“Then the Lord sent venomous snakes among them; they bit the people and many Israelites died. The people came to Moses and said, “We sinned when we spoke against the Lord and against you. Pray that the Lord will take the snakes away from us.” So Moses prayed for the people.
The Lord said to Moses, “Make a snake and put it up on a pole; anyone who is bitten can look at it and live.” So Moses made a bronze snake and put it up on a pole. Then when anyone was bitten by a snake and looked at the bronze snake, he lived.”
So Israel screws up (again) and as a result, God’s hand of blessing and protection are removed long enough to result in an epidemic of snakes infiltrating the area where they live. The snakes lead Israel to repentance, and with that repentance they make a request: they want Moses to ask God to take away the snakes.
But God didn’t take away the snakes. People still got bit. They still had to have their guard up. However, God did provide a means of deliverance from total destruction. If they trusted in God enough to look to the solution he provided, they wouldn’t die.
I think we often pray and ask God to take away sin and temptation from our lives. We often pray that God would remove challenges and difficult circumstances.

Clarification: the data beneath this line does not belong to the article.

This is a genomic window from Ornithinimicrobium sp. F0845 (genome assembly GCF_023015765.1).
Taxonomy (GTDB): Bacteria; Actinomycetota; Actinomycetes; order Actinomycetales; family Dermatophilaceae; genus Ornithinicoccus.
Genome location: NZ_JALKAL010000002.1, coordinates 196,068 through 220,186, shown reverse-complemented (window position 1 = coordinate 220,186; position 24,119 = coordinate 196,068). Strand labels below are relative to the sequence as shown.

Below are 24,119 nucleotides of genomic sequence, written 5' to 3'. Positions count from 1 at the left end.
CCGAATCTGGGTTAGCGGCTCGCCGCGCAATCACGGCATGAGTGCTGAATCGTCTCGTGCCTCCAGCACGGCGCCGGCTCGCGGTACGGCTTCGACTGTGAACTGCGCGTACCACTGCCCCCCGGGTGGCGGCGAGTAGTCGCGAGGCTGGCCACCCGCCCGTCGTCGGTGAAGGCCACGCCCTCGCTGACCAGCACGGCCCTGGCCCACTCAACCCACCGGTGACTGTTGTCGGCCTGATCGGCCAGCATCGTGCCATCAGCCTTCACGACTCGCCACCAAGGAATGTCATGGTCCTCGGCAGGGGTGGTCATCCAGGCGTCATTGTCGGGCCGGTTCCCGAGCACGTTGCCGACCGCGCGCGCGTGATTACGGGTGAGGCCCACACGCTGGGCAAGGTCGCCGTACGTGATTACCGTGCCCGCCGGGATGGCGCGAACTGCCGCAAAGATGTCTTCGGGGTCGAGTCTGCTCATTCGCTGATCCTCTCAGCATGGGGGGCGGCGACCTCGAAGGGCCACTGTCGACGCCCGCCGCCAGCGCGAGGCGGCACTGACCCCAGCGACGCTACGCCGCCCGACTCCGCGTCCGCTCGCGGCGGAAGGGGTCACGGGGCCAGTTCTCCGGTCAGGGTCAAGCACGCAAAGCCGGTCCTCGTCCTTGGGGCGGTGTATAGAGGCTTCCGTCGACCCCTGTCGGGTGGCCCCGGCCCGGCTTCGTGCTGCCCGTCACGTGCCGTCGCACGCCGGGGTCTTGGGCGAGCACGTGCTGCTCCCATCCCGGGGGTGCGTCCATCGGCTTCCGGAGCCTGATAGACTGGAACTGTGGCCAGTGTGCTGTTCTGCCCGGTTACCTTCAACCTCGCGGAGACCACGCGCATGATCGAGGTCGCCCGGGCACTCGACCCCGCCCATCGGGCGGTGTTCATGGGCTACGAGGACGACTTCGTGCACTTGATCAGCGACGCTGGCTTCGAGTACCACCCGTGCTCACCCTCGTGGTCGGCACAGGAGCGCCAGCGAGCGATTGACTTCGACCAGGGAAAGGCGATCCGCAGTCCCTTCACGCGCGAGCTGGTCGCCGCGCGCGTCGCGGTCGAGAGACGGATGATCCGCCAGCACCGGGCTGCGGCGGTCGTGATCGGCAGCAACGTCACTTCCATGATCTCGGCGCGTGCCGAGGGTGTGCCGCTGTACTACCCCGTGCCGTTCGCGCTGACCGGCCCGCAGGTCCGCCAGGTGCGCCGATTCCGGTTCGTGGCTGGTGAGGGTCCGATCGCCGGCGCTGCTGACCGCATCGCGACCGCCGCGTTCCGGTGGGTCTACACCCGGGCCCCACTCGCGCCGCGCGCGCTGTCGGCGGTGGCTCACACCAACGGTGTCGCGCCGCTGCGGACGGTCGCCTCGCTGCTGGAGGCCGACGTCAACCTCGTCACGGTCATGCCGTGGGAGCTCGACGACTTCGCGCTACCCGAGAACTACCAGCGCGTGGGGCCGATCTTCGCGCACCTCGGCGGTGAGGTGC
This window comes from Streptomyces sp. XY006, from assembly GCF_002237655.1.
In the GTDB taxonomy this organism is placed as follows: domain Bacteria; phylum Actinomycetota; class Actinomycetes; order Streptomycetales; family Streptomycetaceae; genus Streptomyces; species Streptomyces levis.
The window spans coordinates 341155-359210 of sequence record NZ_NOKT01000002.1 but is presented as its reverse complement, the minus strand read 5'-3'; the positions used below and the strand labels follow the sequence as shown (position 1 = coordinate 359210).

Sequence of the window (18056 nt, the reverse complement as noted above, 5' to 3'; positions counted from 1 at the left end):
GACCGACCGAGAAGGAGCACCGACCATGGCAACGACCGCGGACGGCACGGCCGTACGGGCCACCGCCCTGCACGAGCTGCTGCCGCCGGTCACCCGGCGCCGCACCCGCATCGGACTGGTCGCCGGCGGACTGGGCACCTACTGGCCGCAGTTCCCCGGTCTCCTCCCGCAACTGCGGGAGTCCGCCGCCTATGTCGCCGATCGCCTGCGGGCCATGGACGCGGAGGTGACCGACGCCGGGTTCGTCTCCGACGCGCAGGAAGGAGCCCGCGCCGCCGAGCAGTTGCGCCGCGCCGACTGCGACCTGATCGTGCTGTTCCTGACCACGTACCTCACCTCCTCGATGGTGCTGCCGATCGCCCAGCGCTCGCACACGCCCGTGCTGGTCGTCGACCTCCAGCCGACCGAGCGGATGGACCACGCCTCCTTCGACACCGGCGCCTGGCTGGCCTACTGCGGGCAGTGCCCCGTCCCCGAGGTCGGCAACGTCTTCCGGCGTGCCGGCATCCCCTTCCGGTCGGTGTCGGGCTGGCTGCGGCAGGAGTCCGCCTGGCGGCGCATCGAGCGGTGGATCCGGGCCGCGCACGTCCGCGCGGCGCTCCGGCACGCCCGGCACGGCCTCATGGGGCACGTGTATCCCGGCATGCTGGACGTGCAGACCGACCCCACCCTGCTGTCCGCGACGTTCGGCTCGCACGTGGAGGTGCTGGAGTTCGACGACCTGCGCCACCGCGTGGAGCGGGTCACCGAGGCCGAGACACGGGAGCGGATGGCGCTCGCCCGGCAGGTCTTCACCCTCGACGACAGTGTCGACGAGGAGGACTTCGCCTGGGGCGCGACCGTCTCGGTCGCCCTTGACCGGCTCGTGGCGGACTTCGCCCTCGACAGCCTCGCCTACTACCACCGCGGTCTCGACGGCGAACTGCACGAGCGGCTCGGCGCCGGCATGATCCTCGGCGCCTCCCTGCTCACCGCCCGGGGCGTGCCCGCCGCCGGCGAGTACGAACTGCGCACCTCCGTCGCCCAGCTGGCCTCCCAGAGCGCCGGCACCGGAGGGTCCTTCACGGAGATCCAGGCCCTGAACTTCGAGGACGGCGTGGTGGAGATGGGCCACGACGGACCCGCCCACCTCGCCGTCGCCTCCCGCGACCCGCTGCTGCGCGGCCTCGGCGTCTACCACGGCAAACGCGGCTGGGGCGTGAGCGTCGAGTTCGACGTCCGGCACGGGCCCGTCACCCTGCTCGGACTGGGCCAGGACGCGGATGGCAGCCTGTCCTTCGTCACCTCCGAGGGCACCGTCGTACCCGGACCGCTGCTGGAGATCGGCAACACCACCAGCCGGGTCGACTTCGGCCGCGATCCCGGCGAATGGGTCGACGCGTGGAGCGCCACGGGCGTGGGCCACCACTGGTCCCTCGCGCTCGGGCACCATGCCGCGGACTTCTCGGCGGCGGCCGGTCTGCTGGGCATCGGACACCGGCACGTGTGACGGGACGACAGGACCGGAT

But sometimes, that isn’t his plan. We still get bitten, we still have to deal with dangers lurking around us. Sin still stalks us through the corridors of life.
We can choose whether to let it destroy us completely, or to look to the solution God provided: his Messiah that hung suspended between heaven and earth on the cross. In looking to him, we find that we are allowed to live and not die. We are delivered from that things that would normally destroy us.
I sometimes wish that God would just take away the snakes and let me live a life of comfort and peace. But I don’t get a vote. So I am left with two choices: look to cross and receive life or spite myself by ignoring him.
I hate being snakebit. I don’t like having to deal with the brokenness of myself and others on a daily basis. But I’m deeply grateful that God has heard the cry for forgiveness that has gone up to him out of the wilderness of this world and responded with salvation.